The Dartmouth Observer
Sunday, September 22, 2002
And from the left, I'm Tim Waligore...
After talking about the situation in Palestine, John Stevenson says in this earlier post:
"The pro-Palestinians, just like the people they were defending, were not able to argue with him so they turned to what they, and their patron saints, are good at: terrorism and brute force to end the argument. Another group of thugs used force to settle and argument: the radical Black students under Amri [sic] Barksdale here at College."
This posting shows the true mark of idiocy. Stevenson is referring to an incident 9 years ago, when Amiri Barksdale '96 and several other people picked up issues of The Dartmouth Review distrubted in dorms. Maybe you disagree Amiri's rationale, but how in the world can Stevenson put these actions in the same category as suicide bombing? I don't think we should trivialize the lives of Isrealis by putting them on par with innocent issues of The Review. We could get into the details of that incident in 1993, if anyone really, really, really wants to. In one of my many conversations with Amiri, he told me that when someone would not let him by until he redistributed all the papers he had picked up, he moved them aside. If that is properly referred to as "force" on the level of bombing dance halls, we have lost all sense of moral perspective.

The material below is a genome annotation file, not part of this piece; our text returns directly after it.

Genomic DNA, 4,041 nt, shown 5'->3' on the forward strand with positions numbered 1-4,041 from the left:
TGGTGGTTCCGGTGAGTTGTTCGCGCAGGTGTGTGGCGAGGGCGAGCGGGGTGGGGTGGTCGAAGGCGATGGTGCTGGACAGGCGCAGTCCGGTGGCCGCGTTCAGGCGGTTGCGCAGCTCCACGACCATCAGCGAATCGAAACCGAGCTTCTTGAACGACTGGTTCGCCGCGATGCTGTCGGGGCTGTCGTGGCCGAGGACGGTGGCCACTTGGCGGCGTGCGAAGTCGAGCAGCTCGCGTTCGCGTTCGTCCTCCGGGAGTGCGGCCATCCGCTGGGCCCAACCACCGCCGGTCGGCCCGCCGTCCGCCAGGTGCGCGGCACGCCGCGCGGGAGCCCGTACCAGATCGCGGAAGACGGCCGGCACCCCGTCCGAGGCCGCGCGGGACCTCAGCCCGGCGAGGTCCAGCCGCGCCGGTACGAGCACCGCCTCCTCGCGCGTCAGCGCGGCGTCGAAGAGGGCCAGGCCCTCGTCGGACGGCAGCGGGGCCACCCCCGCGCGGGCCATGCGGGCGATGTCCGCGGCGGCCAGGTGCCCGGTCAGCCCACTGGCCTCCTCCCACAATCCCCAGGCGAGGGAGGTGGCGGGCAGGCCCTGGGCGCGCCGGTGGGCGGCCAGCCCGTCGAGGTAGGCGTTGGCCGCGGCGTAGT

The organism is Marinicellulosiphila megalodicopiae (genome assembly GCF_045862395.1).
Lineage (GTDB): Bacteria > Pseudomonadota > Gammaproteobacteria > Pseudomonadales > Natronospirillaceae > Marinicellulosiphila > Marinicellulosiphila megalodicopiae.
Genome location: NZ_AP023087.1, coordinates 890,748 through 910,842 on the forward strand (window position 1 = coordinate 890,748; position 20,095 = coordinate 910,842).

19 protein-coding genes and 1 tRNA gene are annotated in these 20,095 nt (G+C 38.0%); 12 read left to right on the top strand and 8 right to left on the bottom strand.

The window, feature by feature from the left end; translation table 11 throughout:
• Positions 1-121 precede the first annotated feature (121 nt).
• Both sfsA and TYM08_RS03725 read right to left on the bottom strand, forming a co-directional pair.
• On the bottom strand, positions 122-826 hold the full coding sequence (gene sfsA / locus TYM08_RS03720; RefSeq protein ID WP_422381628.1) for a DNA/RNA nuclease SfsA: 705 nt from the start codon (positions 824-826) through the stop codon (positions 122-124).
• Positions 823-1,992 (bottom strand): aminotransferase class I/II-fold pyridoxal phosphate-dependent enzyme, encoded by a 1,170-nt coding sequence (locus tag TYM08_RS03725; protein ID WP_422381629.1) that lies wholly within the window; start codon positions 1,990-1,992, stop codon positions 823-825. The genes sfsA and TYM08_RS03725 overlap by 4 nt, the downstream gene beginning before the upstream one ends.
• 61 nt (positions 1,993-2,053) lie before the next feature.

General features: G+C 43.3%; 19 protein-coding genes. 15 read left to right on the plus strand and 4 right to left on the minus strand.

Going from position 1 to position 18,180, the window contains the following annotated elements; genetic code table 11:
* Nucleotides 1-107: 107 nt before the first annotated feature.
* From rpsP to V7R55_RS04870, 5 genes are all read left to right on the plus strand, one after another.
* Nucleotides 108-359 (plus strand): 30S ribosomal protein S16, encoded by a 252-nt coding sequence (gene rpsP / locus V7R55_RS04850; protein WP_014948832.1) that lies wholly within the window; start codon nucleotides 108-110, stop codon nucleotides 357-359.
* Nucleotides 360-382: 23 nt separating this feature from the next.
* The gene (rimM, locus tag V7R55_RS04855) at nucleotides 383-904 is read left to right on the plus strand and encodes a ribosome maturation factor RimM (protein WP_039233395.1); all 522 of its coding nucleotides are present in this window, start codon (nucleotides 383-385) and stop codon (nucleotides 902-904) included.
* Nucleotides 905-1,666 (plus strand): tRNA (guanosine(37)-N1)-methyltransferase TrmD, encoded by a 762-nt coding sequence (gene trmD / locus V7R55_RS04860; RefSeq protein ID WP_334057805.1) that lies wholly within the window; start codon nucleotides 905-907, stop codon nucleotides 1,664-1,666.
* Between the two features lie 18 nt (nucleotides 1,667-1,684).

But in the spirit of Stevenson's often patronizing posts towards liberals, I will say, please John, I know you're more reasonable than this! Indeed, John can heed quality arguments on the other side, such as in this post: "I encourage all to read the Freshman Issue of the Free Press. The layout is beautiful and some of the writers on this blog (Laura, Karsten, Tim Waligore) have contributed articles (opening letter and one about women,the year in review and professor page, the history of review, respectively) to the edition." This comment brings up another point: I would not call myself a "writer" for this blog, who "contributed" to the Free Press first year issue. I would think the identification would go the other way around. I suspect it would too for Laura and Karsten, who did more than contribute to the Free Press: they were the co-editors of the first year issue and have been with the Free Press since its founding two years ago.
Finally, Stevenson refers to "the public intellectuals on this site." Although I admire John's optimism, this comment goes too far. Yes, we've had interesting discussion on this web log. But let's not be pretentious: we are a group of intelligent and curious current and recent undergrads, and a far cry from true public intellectuals, you know, the ones on Crossfire.